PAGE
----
Army-technology.com ranks the top ten arms importing countries based on Stockholm International Peace Research Institute’s (SIPRI) estimates of the value of arms transferred in 2018.
Ranking the ten largest importers of arms
8. United Arab Emirates (UAE)
7. South Korea
1. Saudi Arabia
10. Pakistan – $777m
Pakistan’s arms imports in 2018 mainly included aircraft, missiles, armoured vehicles, and naval vessels. China continues to be the major supplier of arms to Pakistan.
Arms exports from the US, which was once a major weapons exporter to Pakistan, declined during 2014-18, increasing Pakistan’s dependence on countries such as Turkey for arms supplies.
JF-17 Thunder fighter aircraft, Al-Khalid tanks, Azmat-class corvettes, C-802 anti-ship missiles, and MaxxPro armoured vehicles were some of the major arms imported by Pakistan during 2014-18.
9. Qatar – $816m
Qatar’s arms imports increased by more than 22% year-over-year in 2018 due to rearmament efforts and political tensions with neighbouring countries.
The US was responsible for 65% of Qatari arms imports during 2014-18, while the remaining imports came from countries such as Germany, France, China, and Russia.
Qatar also plans to import AH-64E Apache Guardian helicopters from the US, NH-90 TTH from France, and Fincantieri-3000 frigates from Italy over the next five years from 2019 to 2023.
8. United Arab Emirates (UAE) – $1.1bn
Regional tensions in the Middle East continue to propel the arms imports of the United Arab Emirates (UAE).
The majority of the UAE’s arms imports during 2014-18 were from the US and included products such as THAAD missile defence systems, Hellfire missiles, and MaxxPro armoured personnel carriers (APCs).
The UAE also imported C-295 aircraft, warships, Wing Loong-2 UAVs, CIRIT laser-guided missiles, and Erieye SRSS airborne early warning and control (AEW&C) systems in the last five years.
7. South Korea – $1.31bn
South Korea witnessed a more than 23% rise in its arms imports in 2018, compared to 2017. It relies on the US, Germany, and the UK for the majority of its arms supplies. South Korea’s defence procurement programmes are driven by the need for reinforcing its defence capabilities to face any potential aggressive actions of its neighbour North Korea.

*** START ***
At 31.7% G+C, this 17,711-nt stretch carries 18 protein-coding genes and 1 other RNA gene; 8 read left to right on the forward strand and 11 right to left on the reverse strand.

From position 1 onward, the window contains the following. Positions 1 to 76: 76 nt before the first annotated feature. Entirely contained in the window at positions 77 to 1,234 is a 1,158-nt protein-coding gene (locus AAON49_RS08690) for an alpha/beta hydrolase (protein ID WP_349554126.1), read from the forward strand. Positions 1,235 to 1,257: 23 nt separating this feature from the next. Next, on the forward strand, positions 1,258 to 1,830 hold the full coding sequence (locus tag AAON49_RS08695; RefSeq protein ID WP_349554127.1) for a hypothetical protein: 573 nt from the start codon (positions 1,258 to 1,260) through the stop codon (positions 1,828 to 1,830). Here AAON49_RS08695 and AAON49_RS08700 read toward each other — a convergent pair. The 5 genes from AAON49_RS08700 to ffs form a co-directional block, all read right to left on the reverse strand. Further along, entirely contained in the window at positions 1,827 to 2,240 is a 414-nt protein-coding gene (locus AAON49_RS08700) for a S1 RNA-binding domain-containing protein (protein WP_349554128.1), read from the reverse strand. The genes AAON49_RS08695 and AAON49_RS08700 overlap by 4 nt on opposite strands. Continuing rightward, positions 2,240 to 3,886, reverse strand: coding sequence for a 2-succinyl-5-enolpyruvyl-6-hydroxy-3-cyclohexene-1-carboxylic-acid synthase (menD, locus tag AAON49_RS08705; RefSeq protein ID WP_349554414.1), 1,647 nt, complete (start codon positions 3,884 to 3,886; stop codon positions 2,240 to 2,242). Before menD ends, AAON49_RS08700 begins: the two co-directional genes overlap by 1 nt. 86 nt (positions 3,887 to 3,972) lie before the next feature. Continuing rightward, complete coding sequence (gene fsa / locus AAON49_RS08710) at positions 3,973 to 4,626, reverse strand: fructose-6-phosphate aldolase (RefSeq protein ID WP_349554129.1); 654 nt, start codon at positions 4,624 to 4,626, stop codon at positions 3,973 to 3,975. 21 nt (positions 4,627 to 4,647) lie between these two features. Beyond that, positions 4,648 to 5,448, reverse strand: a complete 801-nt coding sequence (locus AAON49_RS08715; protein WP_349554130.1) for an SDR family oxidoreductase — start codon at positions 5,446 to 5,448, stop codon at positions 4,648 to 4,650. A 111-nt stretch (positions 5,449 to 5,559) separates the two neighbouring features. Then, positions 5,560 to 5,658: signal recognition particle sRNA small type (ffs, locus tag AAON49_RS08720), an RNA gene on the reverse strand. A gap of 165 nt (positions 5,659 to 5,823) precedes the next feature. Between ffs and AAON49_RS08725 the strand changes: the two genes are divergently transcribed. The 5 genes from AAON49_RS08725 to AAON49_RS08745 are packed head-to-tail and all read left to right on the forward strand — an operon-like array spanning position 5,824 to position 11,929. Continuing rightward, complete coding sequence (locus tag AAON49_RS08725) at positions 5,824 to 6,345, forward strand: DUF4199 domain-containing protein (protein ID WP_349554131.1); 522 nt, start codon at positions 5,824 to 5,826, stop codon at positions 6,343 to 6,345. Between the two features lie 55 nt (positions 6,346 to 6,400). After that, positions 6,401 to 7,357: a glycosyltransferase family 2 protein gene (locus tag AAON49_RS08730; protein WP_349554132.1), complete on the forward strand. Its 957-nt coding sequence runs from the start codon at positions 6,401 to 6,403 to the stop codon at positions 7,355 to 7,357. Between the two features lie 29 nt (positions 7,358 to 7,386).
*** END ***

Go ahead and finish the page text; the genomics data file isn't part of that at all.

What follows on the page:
AH-64E Apache attack helicopters, Type 214 submarines, MTU diesel engines, MT-30 gas turbines, and AIM-120 AMRAAM missiles were the major defence products imported by South Korea during 2014-2018.
South Korea, however, intends to reduce reliance on imports over the next five years through the development of its indigenous manufacturing capabilities.
6. Algeria – $1.32bn
Algerian arms imports in 2018 increased by 37%, compared to 2017. Russia accounted for 66% of the arms imports during 2014-18, followed by China (13%) and Germany (10%).
At 56%, Algeria’s arms imports were the highest in Africa during the period, surpassing other major weapons importers in the region such as Morocco and Nigeria.
Algeria imported Su-30MKA fighter aircraft, Mi-28N combat helicopters, MaxxPro armoured vehicles, AT-9 anti-tank missiles, and Kilo-class submarines during 2014-18.
5. Egypt – $1.48bn
Increased political tensions with neighbouring countries continued to drive Egypt’s arms imports in 2018. Despite a 38.2% decline in the value of imports compared to 2017, Egypt was the second biggest arms importer in the Middle East in 2018.
Egypt was the biggest recipients of French arms during 2014-18 and also one of the major importers of Russian weapons in the Middle East, during the period.
Gowind-2500 corvettes, Panthera T6 armoured vehicles, Rafale fighter aircraft, MICA missiles, and radars formed a major chunk of the weapon systems imported by Egypt.
4. India – $1.53bn
Indian arms imports declined by 47% in 2018 compared to the preceding year due to delays in supply of weapons manufactured under licence from foreign companies.
Nevertheless, Russia was the prime supplier of weapons imported by India, while Israel, the US, and France were also the major arms exporters during 2014-18.
Major imports by India during the period included Su-30MK fighter jets, T-90S tanks, Mi-8MT/Mi-17 helicopters, MILAN anti-tank missiles, and MTU engines.
3. China – $1.56bn
Despite being one of the world’s biggest arms exporters, China is also the third biggest arms importer in the world.
Russia accounted for the majority of Chinese arms imports in 2018, with the major imports being of missile defence systems, and engines for combat aircraft and warships.
China also imported MTU diesel engines from Germany and DT-59 gas-turbine engines from Ukraine during 2014-18.
2. Australia – $1.57bn
Australia’s weapon system imports in 2018 were mainly driven by major military procurement programmes such as Sea-4000 and Air-6000. The US, Spain, and France have been the major exporters of weapons to Australia during the last five years.
F-35 combat aircraft and P-8A Poseidon anti-submarine warfare (ASW) aircraft received from the US and warships from Spain accounted for more than 80% of Australia’s imports between 2014 and 2018.
Other arms imported by the country during the period included missiles, armoured vehicles, helicopters, and radar systems.
1. Saudi Arabia – $3.81bn
The US was the major supplier of weapon systems to Saudi Arabia in 2018, followed by the UK and France.
Saudi Arabia imported F-15 fighter aircraft from the US and Eurofighter Typhoon multi-role fighters from the UK between 2014 and 2018. The aircraft were transferred along with cruise missiles and other guided munitions.
Saudi Arabia is understood to be receiving F-15 combat aircraft, THAAD missile defence systems, and Black Hawk helicopters from the US, Piranha-V armoured vehicles from Canada, Avante 2200 corvettes from Spain, and An-132 transport aircraft from Ukraine in the next five years.